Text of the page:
|Home||Sample Rulings||Articles & Halakhic Material||Info/Ads||Speakers Bureau||How You Can Help Agunot||Contact|
FREEING AGUNOT: A LEGACY OF RABBI GEDALIA DOV SCHWARTZ Z”TL
by Susan Aranoff & Estelle Freilich
Rabbi Gedalia Dov Schwartz z”tl had a long and illustrious rabbinic career as a highly respected Posek, pulpit rabbi, Av and Rosh Beit Din, author and editor. He was, perhaps, equally, renowned for his warmth and humility. We of AGUNAH International came to know, in particular, one facet of his rabbinic leadership -- his sensitivity to the suffering of agunot and his commitment to finding halakhic ways to break the chains of iggun to free these women to remarry.
Over a period of about five years, we referred agunah cases to Rabbi Schwartz, and we experienced first-hand his empathy and sensitivity in dealing with each case. We were moved by the compassion he expressed regarding the suffering of each agunah whose case he was considering. In several cases, when weeks went by and we had heard nothing from Rabbi Schwartz, we feared that he had concluded that he could find no way to free the agunah. However, when we called to follow up, Rabbi Schwartz, told us that he had not given up and was still searching for a halakhic solution.
Each case outlined in the dossiers we submitted to Rabbi Schwartz was challenging and complex. The cases involved agunot who had turned to other rabbis and Batei Din but remained trapped in their dead marriages for years. Rabbi Schwartz’s records of these cases remain in his files, but the P’turim (permits to remarry) he issued provide some insight into Rabbi Schwartz’s rulings. In these P’turim, copies of which we have on file, Rabbi Schwartz briefly explained the reasoning and grounds behind his decisions to free each agunah. He cited Rabbi Moshe Feinstein, Rabbi Yudelevitz, Rabbi Tzvi Pesach Frank, the Yabia Omer of Ovadia Yosef and the Maharsham in support of his decisions.
In one case, though the officiating rabbi at the wedding was Orthodox, the witnesses to the marriage and to the ketubah were not observant, and Rabbi Schwartz ruled the marriage invalid, freeing the agunah. In another case Rabbi Schwartz ruled that because, at the time of the wedding, the groom did not disclose his past mental health problems, the marriage was a Mekach Ta’ut, a transaction under false pretenses. No gett was required because the groom deceived the bride by concealing that information from her. In a third case, a respected Beit Din had issued a seruv against the recalcitrant husband and there had been a street demonstration against the husband, to no avail. Rabbi Schwartz took the case and found a way to free the agunah, citing physical and emotional abuse in the marriage and evidence that the husband was a homosexual as grounds for freeing the agunah. In another case in which a husband was guilty of sexually abusing his children, Rabbi Schwartz freed the wife by declaring the marriage a Mekach Ta’ut. In the P’tur for this agunah, Rabbi Schwartz wrote, “No woman would have ever accepted a marriage if she would have known that such criminal acts would have taken place.” Further, Rabbi Schwartz wrote, that the extensive period of time that this woman was an agunah “makes it obligatory to adopt a lenient view.” In another case, Rabbi Schwartz freed the agunah on the grounds that she had been deceived because the husband had pledged not to use drugs after the marriage but broke that pledge. Furthermore, it came to light that the husband had concealed that he had a criminal record in his past.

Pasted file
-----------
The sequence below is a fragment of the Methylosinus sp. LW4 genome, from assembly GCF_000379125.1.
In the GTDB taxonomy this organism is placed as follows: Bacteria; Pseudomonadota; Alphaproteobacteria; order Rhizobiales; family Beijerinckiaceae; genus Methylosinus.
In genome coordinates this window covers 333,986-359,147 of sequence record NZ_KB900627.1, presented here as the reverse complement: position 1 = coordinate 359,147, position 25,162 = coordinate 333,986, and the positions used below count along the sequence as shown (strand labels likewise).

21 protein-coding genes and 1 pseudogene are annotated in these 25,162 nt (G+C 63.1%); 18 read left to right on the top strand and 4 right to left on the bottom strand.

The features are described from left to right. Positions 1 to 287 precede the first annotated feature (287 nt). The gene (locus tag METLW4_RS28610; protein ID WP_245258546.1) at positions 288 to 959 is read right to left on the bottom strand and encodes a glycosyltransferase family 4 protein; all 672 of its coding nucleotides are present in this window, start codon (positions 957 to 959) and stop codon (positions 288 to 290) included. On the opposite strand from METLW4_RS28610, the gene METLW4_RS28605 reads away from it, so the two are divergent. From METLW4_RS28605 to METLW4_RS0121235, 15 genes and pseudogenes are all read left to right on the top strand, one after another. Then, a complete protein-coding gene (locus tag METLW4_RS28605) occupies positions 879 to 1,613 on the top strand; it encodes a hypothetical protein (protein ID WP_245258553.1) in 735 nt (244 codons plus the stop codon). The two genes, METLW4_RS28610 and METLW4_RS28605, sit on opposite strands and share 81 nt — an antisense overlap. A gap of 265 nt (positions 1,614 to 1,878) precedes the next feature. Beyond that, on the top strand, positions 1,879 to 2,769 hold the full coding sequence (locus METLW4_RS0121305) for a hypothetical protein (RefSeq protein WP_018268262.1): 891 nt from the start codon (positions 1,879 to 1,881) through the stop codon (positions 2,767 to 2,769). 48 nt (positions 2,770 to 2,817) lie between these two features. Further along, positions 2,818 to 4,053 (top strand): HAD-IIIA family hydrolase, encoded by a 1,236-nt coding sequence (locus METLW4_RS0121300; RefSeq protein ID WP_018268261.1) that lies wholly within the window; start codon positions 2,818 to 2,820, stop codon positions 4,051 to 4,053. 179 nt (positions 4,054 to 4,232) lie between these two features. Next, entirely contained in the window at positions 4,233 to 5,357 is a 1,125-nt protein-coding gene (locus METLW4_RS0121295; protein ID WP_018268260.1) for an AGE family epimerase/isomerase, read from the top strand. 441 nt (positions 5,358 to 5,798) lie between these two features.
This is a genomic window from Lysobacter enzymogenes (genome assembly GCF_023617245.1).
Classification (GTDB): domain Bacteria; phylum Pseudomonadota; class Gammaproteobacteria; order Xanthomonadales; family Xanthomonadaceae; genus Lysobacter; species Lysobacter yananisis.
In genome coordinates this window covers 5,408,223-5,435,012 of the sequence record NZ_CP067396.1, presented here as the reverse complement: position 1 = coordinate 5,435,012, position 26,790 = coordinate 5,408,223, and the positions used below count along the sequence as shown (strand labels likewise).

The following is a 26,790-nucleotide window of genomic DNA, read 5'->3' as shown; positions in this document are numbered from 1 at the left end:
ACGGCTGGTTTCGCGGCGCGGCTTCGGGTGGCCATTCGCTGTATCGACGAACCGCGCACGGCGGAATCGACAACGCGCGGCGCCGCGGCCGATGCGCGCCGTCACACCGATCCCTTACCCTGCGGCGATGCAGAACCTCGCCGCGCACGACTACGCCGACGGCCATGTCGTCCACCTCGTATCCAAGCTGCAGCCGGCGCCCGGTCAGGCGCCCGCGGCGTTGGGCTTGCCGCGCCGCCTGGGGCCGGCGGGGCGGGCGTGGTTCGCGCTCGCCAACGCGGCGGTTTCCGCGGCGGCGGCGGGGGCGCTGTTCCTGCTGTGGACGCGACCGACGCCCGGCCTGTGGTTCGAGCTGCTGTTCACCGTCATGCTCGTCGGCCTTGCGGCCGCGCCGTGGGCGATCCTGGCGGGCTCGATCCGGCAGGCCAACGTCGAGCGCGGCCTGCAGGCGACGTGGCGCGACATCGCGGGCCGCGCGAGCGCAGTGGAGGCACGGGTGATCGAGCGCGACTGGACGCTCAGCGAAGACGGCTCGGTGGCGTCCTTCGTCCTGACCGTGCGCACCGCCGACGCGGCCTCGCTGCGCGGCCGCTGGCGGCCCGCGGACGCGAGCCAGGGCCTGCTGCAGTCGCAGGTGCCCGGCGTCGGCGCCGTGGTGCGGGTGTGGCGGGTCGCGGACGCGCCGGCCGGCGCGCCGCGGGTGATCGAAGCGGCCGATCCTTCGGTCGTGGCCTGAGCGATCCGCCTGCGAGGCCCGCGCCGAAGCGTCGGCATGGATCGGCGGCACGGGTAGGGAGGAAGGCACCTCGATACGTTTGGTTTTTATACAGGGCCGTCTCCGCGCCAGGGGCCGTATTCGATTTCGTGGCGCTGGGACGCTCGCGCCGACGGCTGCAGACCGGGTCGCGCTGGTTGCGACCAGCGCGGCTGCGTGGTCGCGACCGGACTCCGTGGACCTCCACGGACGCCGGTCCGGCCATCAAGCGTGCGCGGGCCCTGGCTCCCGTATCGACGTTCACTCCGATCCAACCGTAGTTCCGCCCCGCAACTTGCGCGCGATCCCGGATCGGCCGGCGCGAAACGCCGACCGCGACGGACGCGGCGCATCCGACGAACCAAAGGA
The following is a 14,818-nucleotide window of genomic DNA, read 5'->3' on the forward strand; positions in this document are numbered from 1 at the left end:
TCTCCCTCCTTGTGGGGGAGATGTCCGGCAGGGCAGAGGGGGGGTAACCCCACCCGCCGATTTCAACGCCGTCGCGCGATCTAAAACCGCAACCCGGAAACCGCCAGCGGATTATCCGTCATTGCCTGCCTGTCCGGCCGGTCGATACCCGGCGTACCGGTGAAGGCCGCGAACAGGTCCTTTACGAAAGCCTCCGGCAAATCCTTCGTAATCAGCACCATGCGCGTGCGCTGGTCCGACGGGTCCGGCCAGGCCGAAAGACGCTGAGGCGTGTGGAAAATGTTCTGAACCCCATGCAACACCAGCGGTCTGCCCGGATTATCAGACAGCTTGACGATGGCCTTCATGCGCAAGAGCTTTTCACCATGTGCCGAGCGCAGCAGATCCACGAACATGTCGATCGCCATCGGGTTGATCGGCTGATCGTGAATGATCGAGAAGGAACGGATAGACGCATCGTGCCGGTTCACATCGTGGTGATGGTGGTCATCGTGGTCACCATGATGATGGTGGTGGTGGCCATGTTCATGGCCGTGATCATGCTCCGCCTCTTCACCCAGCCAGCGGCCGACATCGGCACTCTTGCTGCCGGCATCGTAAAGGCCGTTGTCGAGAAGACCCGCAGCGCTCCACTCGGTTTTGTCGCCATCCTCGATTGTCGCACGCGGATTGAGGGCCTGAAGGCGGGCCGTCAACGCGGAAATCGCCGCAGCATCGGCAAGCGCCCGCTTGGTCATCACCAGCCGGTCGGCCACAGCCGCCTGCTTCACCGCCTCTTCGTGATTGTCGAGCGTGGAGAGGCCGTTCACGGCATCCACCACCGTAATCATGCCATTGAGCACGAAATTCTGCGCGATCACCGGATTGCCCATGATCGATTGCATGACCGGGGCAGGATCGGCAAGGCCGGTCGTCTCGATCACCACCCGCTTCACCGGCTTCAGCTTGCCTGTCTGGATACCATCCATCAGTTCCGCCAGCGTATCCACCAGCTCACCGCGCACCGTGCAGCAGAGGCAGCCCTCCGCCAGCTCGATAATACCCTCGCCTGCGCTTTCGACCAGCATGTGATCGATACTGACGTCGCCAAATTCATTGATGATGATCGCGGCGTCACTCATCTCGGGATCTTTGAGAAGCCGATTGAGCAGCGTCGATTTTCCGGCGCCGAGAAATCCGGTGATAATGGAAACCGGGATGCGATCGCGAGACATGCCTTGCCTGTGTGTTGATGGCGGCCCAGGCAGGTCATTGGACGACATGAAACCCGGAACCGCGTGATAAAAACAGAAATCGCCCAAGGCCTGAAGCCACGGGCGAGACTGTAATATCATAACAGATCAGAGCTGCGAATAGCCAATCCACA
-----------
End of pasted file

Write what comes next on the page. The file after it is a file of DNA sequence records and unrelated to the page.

Quietly, Rabbi Schwartz worked case by case to free the agunot we referred to him. His signature on each of the P’turim meant that normal life could begin again for these women. Who knows how many families were created and how many children will be born because of his signature?
With his solitary signature, Rabbi Schwartz took sole responsibility for freeing each of these agunot. One of his rabbinic colleagues said in remarks at Rabbi Schwartz’s Shloshim that Rabbi Schwartz chose to sign some personal status rulings by himself because he felt that he, more than his associate rabbis, could withstand the criticism that might occur regarding these rulings. The reticence of his colleagues to co-sign his P’turim, did not deter Rabbi Schwartz. He did what he thought was right.
What is now urgently needed is for Orthodox rabbis to step
forward to study and continue Rabbi Schwartz’s life-saving approach to breaking
the chains of iggun and for the Orthodox community to support the work of those rabbis. This
would help remove the blight of iggun from Jewish family
law and life and would be a powerful tribute to Rabbi Schwartz’s legacy.